Harrison Ford manages to make Indiana Jones strong and frail at the same time, funny and sad, invincible and weak. Indy is a hero but he gets hurt, tired, dirty and sweaty. It doesn’t matter how far-fetched and over-the-top the action might be, Ford makes it feel real.

Spielberg directs it all with clockwork perfection but he’s also able to improvise on the spot and use it all to his advantage (most famously, the now-classic scene where Indy shoots the sword-man, which as we all know by now, was pretty much improvised on the spot). He orchestrates it all with a mastery that’s never showy and always serving the story and the action as he uses all the tricks in the film-maker book: long lens shots during a chase sequence, a tracking shot across the desert to show the scale of the landscape, a single one-take shot during a drinking competition.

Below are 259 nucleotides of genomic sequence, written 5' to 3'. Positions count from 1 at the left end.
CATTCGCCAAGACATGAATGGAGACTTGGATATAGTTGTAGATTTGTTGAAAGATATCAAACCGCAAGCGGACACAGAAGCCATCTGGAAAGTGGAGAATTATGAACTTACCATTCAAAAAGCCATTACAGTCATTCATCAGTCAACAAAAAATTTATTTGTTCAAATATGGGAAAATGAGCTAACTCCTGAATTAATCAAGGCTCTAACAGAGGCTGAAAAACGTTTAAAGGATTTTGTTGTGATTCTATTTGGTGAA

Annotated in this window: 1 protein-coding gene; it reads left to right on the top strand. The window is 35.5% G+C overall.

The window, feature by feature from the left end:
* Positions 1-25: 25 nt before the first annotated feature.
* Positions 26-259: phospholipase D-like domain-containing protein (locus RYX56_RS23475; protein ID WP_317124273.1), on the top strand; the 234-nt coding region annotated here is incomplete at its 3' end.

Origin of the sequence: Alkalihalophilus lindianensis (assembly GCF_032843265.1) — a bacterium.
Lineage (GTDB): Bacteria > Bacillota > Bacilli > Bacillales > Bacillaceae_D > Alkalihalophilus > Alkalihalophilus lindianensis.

He also knows exactly how to pitch the film: helped by a carefully crafted script, all the improbabilities are always levelled by humour, the action is always counter-balanced by actual dramatic scenes, the magical sense of wonder is always routed to reality and however cartoony some of the characters might be, they’re always incredibly detailed.

Paul Freeman‘s Belloq is not just a baddie. There’s so much more to him: the care and attention he has for Marion, and whole untold back-story and a passion for archeology he shares with Indy are enough to give him more depth and somehow make him more scary. He also gets one of the best lines in the film: “we are only passing though history, this… this IS history”